A new kind of immunotherapy called CAR-T captured attention at an American Society of Clinical Oncology conference in Chicago. CAR-T stands for chimeric antigen receptor T-cell therapy.
How Does This Therapy Work?
This approach involves removing blood from a cancer patient and modifying the DNA in the T cells that are crucial for immunological responses. Then, doctors re-infuse these modified T cells back into the patient.
How Well Does It Work?
Initial results have been promising against blood cancers such as lymphomas and leukemias. Now investigators have reported on two new studies that have used CAR-T to treat people with multiple myeloma.
The studies are small, but the results are impressive. The volunteers had previously been given standard multiple myeloma treatments but their cancer had gotten worse. After the CAR-T therapy, almost every patient responded.
Many went into complete remission and some are more than a year out of treatment with no sign of disease. One patient, however, had the cancer worsen.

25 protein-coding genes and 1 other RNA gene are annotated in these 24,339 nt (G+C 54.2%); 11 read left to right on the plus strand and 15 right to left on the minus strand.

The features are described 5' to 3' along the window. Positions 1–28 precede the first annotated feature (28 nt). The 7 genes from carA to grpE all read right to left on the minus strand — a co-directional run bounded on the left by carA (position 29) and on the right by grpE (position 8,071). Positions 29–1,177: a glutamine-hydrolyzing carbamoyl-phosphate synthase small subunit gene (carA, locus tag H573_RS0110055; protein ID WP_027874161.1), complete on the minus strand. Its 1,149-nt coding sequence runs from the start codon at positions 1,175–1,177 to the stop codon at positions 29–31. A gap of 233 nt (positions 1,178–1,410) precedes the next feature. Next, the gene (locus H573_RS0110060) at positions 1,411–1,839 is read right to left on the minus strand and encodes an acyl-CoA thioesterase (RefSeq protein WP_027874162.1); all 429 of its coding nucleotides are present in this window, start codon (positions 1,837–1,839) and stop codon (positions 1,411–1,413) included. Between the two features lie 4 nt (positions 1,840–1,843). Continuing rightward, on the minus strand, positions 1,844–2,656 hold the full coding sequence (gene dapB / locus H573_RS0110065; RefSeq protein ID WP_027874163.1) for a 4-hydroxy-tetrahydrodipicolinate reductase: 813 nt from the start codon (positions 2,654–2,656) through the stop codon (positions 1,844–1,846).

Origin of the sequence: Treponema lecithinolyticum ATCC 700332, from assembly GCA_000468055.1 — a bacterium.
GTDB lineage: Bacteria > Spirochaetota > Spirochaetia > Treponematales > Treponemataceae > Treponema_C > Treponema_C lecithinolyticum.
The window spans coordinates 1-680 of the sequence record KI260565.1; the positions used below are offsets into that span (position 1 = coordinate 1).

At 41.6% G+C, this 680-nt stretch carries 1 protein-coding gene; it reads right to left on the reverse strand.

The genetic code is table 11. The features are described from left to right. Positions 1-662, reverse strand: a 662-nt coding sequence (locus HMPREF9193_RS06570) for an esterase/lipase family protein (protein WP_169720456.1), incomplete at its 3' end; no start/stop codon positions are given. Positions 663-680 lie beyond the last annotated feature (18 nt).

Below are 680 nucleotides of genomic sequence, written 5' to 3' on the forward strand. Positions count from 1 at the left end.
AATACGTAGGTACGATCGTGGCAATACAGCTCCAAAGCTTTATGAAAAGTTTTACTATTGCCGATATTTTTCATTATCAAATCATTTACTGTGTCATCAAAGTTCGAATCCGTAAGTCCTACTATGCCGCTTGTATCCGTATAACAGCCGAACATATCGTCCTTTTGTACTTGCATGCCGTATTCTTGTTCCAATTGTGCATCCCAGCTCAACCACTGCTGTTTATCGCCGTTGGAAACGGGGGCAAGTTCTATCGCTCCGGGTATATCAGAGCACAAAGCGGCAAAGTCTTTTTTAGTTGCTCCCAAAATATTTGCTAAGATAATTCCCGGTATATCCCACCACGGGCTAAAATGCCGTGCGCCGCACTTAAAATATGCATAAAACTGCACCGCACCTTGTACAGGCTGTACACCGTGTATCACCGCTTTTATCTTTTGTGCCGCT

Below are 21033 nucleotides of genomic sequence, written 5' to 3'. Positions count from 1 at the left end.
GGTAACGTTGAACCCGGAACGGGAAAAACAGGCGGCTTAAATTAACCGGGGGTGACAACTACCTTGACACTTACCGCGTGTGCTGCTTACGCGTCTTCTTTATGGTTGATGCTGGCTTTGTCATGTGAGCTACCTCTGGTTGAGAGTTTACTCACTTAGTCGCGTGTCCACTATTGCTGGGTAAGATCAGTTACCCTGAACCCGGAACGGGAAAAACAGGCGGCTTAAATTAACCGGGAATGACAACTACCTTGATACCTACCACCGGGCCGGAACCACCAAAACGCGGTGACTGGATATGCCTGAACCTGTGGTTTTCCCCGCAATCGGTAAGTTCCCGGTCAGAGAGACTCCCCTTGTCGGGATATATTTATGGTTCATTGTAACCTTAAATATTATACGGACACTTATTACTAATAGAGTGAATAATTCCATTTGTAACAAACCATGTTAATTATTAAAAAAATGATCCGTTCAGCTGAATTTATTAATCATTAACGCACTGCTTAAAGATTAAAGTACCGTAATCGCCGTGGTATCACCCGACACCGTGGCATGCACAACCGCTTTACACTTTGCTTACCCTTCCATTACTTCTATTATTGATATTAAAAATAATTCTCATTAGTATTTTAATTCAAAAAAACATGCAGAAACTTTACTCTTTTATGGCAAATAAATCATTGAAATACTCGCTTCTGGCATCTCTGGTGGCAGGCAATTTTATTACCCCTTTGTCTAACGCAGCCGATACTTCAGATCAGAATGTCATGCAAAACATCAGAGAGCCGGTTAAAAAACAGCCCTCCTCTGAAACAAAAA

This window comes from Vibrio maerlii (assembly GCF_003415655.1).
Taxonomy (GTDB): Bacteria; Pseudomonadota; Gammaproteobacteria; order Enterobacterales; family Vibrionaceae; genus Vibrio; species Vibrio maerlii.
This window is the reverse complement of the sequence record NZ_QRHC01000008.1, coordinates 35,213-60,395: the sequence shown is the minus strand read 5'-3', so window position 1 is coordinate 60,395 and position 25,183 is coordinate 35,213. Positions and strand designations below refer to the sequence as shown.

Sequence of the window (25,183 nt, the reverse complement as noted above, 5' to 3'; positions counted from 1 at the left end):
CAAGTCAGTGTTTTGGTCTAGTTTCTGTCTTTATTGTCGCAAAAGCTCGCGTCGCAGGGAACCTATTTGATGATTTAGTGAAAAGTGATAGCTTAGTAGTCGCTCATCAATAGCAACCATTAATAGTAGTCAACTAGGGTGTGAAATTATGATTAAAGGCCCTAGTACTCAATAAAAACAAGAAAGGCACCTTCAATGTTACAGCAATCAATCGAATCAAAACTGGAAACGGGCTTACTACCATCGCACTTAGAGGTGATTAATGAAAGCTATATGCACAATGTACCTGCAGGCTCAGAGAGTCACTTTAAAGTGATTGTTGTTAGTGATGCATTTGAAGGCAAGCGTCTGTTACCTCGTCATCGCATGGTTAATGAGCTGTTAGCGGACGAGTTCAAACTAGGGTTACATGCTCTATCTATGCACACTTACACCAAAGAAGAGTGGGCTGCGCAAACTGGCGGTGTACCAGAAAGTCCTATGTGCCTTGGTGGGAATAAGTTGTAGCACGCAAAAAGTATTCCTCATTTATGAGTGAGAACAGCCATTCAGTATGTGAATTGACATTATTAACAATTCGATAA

What Are the Side Effects?
Side effects of the therapy include low blood pressure, fever and difficulty breathing as a result of the immune system being overwhelmed. These reactions may require hospitalization but they respond to treatment.
While the results are encouraging, CAR-T is still experimental. Moreover, it must be individually created for each patient, and the cost runs to hundreds of thousands of dollars as a consequence.
ASCO annual meeting, June 5, 2017
To Learn More:
We discussed this as a cutting-edge cancer therapy in Show 1029: How to Mobilize the Immune System to Fight Cancer.